Gurgaon adopts soil-less farming to grow chemical-free vegetables
Instead of soil, coconut fibre is used and liquid nutrients are provided in a controlled environment.
With growing awareness on soil-free diseases from vegetables and fruits in the city, residents are asking for more soil-less vegetables that are free from harmful chemical residue.
And, with a view to providing the city with safe and healthier vegetables, the Haryana horticulture department has commissioned a project at Panchgaon, Manesar, located 16km from the city. The initiative is aimed at growing soil-less vegetables and getting them supplied to the residential societies across the city.
The focus is on growing vegetables minus the harmful effects of pesticides. The project was launched in January 2016.
“This is the future of farming and vegetable cultivation. Instead of soil, coconut fibre is used to fill the pots and liquid nutrients are provided in a controlled environment,” Din Mohammad Khan, district horticulture officer, said.
Vinay Jain, an active participant in this futuristic agricultural project, said, “To grow soil-less vegetables, we have to provide the plants with adequate sunlight, ensure proper environs and temperature for them to grow and add the nutrients required.”
Those engaged in this effort are trying to grow vegetables and fruits such as cucumber, tomato, capsicum, strawberry, lettuce and other leafy varieties
The process involves coconut fibre, filtered water, liquid nutrition, pebbles and saplings . Once soil-less farming picks up and finds takers among residents, people would also be encouraged to use to hydroponic system to enable terrace gardening or farming.
Non-fruit bearing vegetables takes less than 15 days to grow, while the ones that bear fruit take about a month to grow. While it costs ₹60 lakh to grow soil-less vegetables over a one-acre area, the cost goes down if they are grown in a lesser space.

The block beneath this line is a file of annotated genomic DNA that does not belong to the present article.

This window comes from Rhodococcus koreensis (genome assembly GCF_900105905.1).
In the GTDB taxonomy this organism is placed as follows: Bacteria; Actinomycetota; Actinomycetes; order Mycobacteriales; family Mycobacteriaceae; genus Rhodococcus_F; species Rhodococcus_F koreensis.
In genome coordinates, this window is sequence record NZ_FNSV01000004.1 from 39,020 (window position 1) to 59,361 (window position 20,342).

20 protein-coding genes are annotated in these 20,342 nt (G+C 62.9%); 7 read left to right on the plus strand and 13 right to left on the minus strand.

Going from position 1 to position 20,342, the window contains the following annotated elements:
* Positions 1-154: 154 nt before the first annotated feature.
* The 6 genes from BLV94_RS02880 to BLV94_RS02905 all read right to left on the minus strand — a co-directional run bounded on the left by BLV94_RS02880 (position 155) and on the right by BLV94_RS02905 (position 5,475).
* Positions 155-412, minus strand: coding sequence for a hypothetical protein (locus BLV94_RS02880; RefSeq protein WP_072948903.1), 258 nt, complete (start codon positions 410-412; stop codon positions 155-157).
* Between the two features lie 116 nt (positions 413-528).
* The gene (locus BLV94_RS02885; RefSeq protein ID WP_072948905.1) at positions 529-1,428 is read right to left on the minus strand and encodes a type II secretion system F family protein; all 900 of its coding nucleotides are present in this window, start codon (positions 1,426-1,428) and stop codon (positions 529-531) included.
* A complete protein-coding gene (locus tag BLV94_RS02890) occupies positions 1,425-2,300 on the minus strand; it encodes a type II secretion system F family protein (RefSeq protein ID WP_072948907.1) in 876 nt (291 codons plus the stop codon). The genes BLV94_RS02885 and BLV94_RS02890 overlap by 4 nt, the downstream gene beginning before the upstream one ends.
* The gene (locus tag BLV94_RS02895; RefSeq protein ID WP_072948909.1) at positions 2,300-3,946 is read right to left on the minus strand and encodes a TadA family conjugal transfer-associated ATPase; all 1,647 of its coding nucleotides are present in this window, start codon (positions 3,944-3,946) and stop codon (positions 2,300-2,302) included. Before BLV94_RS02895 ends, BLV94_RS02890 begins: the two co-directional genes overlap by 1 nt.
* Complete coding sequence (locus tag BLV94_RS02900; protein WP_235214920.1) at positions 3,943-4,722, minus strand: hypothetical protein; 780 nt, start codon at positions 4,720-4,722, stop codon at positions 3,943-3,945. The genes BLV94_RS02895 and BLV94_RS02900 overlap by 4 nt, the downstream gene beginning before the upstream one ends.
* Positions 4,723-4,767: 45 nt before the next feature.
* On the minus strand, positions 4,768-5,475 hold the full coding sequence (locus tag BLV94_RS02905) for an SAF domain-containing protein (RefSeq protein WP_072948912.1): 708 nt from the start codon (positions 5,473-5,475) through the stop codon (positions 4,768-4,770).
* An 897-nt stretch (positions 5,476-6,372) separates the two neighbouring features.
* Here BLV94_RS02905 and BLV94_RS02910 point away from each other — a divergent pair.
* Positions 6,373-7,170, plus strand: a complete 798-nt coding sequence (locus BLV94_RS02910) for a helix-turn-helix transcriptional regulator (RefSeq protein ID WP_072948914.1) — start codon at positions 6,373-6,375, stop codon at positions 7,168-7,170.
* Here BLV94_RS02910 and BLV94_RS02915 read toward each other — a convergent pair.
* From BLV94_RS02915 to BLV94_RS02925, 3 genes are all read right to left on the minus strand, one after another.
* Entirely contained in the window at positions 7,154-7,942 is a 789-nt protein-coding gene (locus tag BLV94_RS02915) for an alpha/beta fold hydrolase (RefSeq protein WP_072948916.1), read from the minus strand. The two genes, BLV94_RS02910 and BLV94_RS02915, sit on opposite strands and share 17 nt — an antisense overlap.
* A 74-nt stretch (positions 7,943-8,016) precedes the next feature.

The hydroponic process of growing soil-less vegetables ensures that they are available all around the year. Those involved in the project said the plants grow 50% faster than they would on soil and quantitatively too, the produce is a lot more. Vertical structures are being used for cultivation.
At present, tomatoes, basil and parsley are being grown on a one-acre plot.
“A huge advantage of soil-less farming is that it doesn’t allow nematodes (roundworm or threadworm) to affect food crops or vegetables. The nematodes that inhabit the soil not only damage the stems, but also impairs the foliage and flowers. The vegetables damaged by these worms could be harmful for health,” Khan said.
“In this process, all vegetables are grown in a uniform space and the coconut fibre does not retain excessive water. We do not require fertilisers and pesticides as the vegetables are grown in a controlled environment. We use a polythene sheet to shield the vegetables from ultraviolet rays. The plants grow in a safe and healthy environment and produce vegetables and fruits free of chemicals,” Dhruv Kumar, a farmer engaged in this
This mode of farming could soon be adopted in condominiums and high-rises as it would enable residents to grow vegetables free from the harmful effects of chemicals. “At present, we are analysing the quality of the produce and the feasibility of this mode of farming. In a city like Gurgaon, which gets less rainfall, the hydroponic system of growing vegetables could find a lot of takers,” Khan said.
The demand for safer and healthier food has prompted the use of new technologies and scientific research to grow fruits and vegetables without chemicals.